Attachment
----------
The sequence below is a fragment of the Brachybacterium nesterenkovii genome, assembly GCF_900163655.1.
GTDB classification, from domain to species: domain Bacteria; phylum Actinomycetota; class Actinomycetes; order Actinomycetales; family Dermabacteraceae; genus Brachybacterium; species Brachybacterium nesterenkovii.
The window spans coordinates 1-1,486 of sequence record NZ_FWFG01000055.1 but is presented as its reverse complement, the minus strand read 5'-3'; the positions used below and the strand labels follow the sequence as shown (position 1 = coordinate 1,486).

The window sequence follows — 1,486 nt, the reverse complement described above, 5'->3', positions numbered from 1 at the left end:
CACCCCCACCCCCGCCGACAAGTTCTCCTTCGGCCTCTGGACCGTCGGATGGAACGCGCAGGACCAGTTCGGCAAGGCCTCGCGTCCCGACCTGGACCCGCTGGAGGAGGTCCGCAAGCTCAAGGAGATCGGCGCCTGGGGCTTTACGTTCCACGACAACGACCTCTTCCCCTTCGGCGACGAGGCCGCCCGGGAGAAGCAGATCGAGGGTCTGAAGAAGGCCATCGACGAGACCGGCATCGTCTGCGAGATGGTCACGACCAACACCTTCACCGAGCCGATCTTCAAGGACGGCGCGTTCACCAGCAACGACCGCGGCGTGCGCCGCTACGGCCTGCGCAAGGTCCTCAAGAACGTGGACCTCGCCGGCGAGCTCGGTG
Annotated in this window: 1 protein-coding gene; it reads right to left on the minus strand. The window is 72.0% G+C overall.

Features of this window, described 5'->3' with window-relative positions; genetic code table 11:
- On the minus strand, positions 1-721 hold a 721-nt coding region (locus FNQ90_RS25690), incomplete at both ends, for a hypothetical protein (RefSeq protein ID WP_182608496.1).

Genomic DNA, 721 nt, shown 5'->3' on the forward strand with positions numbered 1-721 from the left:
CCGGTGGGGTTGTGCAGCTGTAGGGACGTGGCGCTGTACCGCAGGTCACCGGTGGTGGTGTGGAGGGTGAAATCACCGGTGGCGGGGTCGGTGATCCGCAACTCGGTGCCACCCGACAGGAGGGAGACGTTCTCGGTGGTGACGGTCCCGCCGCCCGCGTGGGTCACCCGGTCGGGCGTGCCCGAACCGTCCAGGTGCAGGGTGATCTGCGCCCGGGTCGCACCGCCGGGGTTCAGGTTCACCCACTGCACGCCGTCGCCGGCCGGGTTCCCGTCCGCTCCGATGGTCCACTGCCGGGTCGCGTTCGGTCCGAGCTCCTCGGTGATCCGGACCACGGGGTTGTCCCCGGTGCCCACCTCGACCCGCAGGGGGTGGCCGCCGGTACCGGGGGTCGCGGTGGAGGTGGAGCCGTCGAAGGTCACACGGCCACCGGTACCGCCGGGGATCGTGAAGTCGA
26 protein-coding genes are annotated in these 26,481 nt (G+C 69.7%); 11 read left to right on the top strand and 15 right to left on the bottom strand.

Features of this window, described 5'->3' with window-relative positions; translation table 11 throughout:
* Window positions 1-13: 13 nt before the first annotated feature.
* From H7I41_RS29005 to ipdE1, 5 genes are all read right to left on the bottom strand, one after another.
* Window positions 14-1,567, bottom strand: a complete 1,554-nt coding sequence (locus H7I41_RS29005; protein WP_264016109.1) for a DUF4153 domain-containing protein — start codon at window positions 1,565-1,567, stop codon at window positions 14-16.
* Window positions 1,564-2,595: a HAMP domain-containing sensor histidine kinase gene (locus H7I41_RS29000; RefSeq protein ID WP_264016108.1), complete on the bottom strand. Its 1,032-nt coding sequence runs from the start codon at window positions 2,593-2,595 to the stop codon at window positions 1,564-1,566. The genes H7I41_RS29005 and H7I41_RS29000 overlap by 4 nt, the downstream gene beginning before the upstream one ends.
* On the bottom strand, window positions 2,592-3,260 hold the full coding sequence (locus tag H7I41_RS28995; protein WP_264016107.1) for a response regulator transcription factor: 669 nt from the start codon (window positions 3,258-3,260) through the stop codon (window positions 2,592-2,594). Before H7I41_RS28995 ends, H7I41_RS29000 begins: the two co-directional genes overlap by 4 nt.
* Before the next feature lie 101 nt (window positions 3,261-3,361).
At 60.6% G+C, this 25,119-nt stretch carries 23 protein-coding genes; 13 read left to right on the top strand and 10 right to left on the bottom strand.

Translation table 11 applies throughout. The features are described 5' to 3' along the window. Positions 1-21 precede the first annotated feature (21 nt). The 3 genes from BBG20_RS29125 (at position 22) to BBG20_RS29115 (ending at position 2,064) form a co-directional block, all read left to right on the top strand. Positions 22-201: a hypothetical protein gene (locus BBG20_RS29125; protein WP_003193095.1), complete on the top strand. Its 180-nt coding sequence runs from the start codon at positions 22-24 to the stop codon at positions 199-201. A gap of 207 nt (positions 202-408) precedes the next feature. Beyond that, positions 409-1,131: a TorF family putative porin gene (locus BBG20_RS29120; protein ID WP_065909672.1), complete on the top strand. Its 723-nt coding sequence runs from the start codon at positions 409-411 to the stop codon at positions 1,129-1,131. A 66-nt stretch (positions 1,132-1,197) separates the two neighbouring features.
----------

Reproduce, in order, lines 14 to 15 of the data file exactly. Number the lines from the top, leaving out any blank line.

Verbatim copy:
* From H7I41_RS29005 to ipdE1, 5 genes are all read right to left on the bottom strand, one after another.
* Window positions 14-1,567, bottom strand: a complete 1,554-nt coding sequence (locus H7I41_RS29005; protein WP_264016109.1) for a DUF4153 domain-containing protein — start codon at window positions 1,565-1,567, stop codon at window positions 14-16.